The 5 Best Anti-Gas Medicines, According to Gastroenterologists may earn compensation through affiliate links in this story. Learn more about our affiliate and product review process here.
The best over-the-counter gas medicines have effective active ingredients and come with few if any side effects.
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Gas can result in bloating, burping, cramping and a slew of other uncomfortable side effects that are not only embarrassing but also very common.


Sometimes you can find gas pain relief in a cup of hot herbal tea, or through stretching, getting some exercise or giving yourself a gentle belly massage.

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But if those natural remedies don't do the trick, an over-the-counter anti-gas medication might help.

OTC gas medicines usually work in one of two ways: by preventing gas in the first place or stopping gas in its tracks once you're burdened by it.

"Everyone makes gas in their gut, but some people make more than others and some people can't move it along and out," says Jacqueline L. Wolf, MD, a gastroenterologist and associate professor of medicine at Harvard Medical School. "OTC gas medications either help decrease the gas or move it out."

Here are the best anti-gas medications that contain these stomach-soothing ingredients.


The Best Anti-Gas Medicines

  • Best Overall:‌ Gas-X Maximum Strength ($10.48, Amazon)
  • Best for Acid Reflux and Gas:‌ Tums With Gas Relief ($4.99, Amazon)
  • Best for Lactose Intolerance:‌ Lactaid Fast Act ($20.79, Amazon)
  • Best for Preventing Gas:‌ Beano Extra Strength ($11.05, Amazon)
  • Best Natural:‌ Gaia Herbs Gas & Bloating ($22.01, Amazon)

How We Chose

We researched the most popular anti-gas meds and spoke to two gastroenterologists about what ingredients to look for according to your specific symptoms. We used our experts' insights to help us choose the best meds on the market according to how effective they are and how widely available they are.

Read more about how we choose and cover products here.


1. Gas-X Maximum Strength

Best Overall

Gas-X Maximum Strength

This medication works quickly and has few side effects.


  • Fast-acting
  • Safe during pregnancy
  • Easy to swallow


  • May not work for everyone

The active ingredient in Gas-X is simethicone, an effective anti-gas medication available without a prescription.

"Simethicone helps small gas bubbles come together and form larger gas bubbles so they can pass more easily through the gut," says Jeffrey H. Garelick, MD, a gastroenterologist based in West Palm Beach, Florida.


Simethicone is fast-acting and often starts working within 30 minutes, per the NHS.


One Gas-X maximum-strength tablet contains 250 milligrams of simethicone — the upper limit is 500 milligrams per day — so you can expect to find relief from painful trapped gas relatively quickly after taking it.

Gas-X is also available in Extra Strength (125 milligrams of simethicone) and Ultra Strength (180 milligrams of simethicone), and comes in both tablets and chewables (which are actually pretty tasty).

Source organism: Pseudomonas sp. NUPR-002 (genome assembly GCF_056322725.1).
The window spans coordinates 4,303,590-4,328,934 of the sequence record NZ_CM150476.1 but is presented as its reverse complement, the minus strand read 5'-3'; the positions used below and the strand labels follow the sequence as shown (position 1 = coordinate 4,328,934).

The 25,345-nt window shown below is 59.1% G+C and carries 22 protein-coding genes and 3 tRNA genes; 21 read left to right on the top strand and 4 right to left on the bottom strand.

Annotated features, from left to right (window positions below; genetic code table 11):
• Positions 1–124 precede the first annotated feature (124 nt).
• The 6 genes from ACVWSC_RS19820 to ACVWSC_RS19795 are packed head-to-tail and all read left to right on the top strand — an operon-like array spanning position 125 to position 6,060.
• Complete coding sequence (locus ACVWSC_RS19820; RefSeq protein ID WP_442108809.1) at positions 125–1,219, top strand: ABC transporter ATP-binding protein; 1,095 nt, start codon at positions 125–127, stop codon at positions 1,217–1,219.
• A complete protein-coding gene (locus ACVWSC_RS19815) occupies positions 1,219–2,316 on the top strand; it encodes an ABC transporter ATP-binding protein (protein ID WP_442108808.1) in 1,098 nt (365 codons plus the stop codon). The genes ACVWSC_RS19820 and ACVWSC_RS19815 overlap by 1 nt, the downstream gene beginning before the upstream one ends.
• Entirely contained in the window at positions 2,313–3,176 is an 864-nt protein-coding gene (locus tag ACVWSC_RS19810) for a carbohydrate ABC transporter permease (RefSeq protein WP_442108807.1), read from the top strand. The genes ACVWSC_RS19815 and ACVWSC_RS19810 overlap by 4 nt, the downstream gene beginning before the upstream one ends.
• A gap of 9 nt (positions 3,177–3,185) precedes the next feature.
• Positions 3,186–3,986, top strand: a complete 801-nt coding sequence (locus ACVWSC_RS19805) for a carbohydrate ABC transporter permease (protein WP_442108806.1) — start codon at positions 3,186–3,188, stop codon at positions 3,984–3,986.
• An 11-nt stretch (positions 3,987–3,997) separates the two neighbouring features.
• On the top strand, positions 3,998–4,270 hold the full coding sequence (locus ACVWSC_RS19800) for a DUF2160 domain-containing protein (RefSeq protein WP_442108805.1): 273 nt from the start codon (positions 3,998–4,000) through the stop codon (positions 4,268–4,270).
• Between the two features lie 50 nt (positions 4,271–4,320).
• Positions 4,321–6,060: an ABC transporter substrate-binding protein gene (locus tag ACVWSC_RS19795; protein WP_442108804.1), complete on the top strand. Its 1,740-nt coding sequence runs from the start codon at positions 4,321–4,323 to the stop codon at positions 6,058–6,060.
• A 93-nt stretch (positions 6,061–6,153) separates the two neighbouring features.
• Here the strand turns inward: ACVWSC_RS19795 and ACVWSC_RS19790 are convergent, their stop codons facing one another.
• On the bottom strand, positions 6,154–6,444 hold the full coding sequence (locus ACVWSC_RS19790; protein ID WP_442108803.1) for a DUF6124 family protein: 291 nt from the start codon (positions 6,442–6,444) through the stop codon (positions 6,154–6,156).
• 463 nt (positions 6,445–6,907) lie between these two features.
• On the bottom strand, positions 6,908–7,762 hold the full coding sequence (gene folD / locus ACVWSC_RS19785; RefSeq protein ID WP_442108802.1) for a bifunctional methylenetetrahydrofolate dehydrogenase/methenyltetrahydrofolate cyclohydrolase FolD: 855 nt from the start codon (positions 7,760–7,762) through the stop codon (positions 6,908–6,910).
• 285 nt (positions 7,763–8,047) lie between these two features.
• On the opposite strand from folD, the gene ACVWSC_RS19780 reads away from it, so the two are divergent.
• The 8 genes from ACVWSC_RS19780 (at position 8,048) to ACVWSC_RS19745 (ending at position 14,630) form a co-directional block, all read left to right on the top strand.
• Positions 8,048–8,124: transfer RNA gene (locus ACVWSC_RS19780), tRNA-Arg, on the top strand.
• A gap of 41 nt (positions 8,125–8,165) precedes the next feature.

What's more, Gas-X is widely available in many pharmacies across the country. It's also safe to take during pregnancy, when people may experience gas more often.

2. Tums With Gas Relief

Best for Acid Reflux and Gas

Tums With Gas Relief

This combo medicine works quickly to relieve heartburn, indigestion and gas all at once.


  • Easy to take (most reviewers like the taste)
  • Safe during pregnancy
  • Multiple flavor options


  • May cause constipation
  • Some people don't like the texture

Sometimes acid reflux can be accompanied by gas — and in that case, you'll need an antacid combined with gas relief.


These Tums With Gas Relief chewy bites come in a tasty lemon-strawberry flavor and they work to relieve indigestion, which often results in symptoms including heartburn, gas and a sour stomach.

This OTC med contains two active ingredients: calcium carbonate (750 mg) to relieve heartburn and simethicone (80 mg) to help with gas.

Tums With Gas Relief is also safe for pregnant people.


But talk to your doctor before taking this med if you're on any prescription medications, because calcium carbonate may interact with certain drugs. And keep in mind that calcium carbonate may cause constipation for some people, per the Mayo Clinic.

3. Lactaid Fast Act

Best for Lactose Intolerance

Lactaid Fast Act

Take this med before you eat dairy if foods with lactose tend to make you gassy.


  • Fast-acting
  • Caplets are small and easy to take
  • Individually wrapped caplets are easy to travel with


  • Must be taken with the first bite (or just before you eat) to work
  • Doesn't treat other causes of gas
  • Doesn't completely resolve symptoms for everyone

Sometimes gas is a result of your body not being able to digest certain foods. And that's the case with lactose intolerance, which affects about 68 percent of the population and becomes more common as we age, per the National Institutes of Health.


People with lactose intolerance lack the enzyme lactase, which breaks down lactose into two sugars called galactose and glucose, Dr. Wolf says. If the lactose can't be broken down in the small intestine (as is the case with lactose intolerance), then it travels to the large intestine where the resident bacteria will break down the lactose and cause gas and/or bloating, she says.